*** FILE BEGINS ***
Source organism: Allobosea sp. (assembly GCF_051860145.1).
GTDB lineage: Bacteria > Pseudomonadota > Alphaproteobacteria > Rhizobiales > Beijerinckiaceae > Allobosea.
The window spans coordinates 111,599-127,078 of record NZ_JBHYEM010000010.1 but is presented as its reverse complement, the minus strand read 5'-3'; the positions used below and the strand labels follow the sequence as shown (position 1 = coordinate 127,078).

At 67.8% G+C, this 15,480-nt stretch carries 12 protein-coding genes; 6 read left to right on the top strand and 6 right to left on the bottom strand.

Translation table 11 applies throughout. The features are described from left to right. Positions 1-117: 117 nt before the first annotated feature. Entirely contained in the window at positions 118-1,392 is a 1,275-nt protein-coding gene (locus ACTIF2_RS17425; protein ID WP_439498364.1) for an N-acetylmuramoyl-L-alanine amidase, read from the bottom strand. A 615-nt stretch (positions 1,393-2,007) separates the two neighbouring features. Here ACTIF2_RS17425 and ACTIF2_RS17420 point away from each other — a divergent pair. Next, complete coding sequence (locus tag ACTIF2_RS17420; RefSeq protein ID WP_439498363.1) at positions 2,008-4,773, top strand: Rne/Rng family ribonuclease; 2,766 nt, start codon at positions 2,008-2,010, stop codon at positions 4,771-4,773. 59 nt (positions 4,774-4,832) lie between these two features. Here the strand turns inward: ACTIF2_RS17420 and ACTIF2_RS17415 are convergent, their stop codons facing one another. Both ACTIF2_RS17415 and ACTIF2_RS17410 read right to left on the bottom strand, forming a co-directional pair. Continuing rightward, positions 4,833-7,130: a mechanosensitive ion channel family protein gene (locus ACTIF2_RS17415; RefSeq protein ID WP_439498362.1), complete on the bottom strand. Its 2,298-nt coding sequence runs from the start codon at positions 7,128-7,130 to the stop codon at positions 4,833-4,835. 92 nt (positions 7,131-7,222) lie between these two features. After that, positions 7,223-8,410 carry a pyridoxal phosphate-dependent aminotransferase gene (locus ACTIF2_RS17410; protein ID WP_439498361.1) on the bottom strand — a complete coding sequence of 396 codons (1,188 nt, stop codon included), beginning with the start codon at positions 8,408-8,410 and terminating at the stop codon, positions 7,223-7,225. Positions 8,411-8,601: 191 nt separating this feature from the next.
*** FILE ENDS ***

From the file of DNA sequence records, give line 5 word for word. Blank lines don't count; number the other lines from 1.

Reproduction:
Translation table 11 applies throughout. The features are described from left to right. Positions 1-117: 117 nt before the first annotated feature. Entirely contained in the window at positions 118-1,392 is a 1,275-nt protein-coding gene (locus ACTIF2_RS17425; protein ID WP_439498364.1) for an N-acetylmuramoyl-L-alanine amidase, read from the bottom strand. A 615-nt stretch (positions 1,393-2,007) separates the two neighbouring features. Here ACTIF2_RS17425 and ACTIF2_RS17420 point away from each other — a divergent pair. Next, complete coding sequence (locus tag ACTIF2_RS17420; RefSeq protein ID WP_439498363.1) at positions 2,008-4,773, top strand: Rne/Rng family ribonuclease; 2,766 nt, start codon at positions 2,008-2,010, stop codon at positions 4,771-4,773. 59 nt (positions 4,774-4,832) lie between these two features. Here the strand turns inward: ACTIF2_RS17420 and ACTIF2_RS17415 are convergent, their stop codons facing one another. Both ACTIF2_RS17415 and ACTIF2_RS17410 read right to left on the bottom strand, forming a co-directional pair. Continuing rightward, positions 4,833-7,130: a mechanosensitive ion channel family protein gene (locus ACTIF2_RS17415; RefSeq protein ID WP_439498362.1), complete on the bottom strand. Its 2,298-nt coding sequence runs from the start codon at positions 7,128-7,130 to the stop codon at positions 4,833-4,835. 92 nt (positions 7,131-7,222) lie between these two features. After that, positions 7,223-8,410 carry a pyridoxal phosphate-dependent aminotransferase gene (locus ACTIF2_RS17410; protein ID WP_439498361.1) on the bottom strand — a complete coding sequence of 396 codons (1,188 nt, stop codon included), beginning with the start codon at positions 8,408-8,410 and terminating at the stop codon, positions 7,223-7,225. Positions 8,411-8,601: 191 nt separating this feature from the next.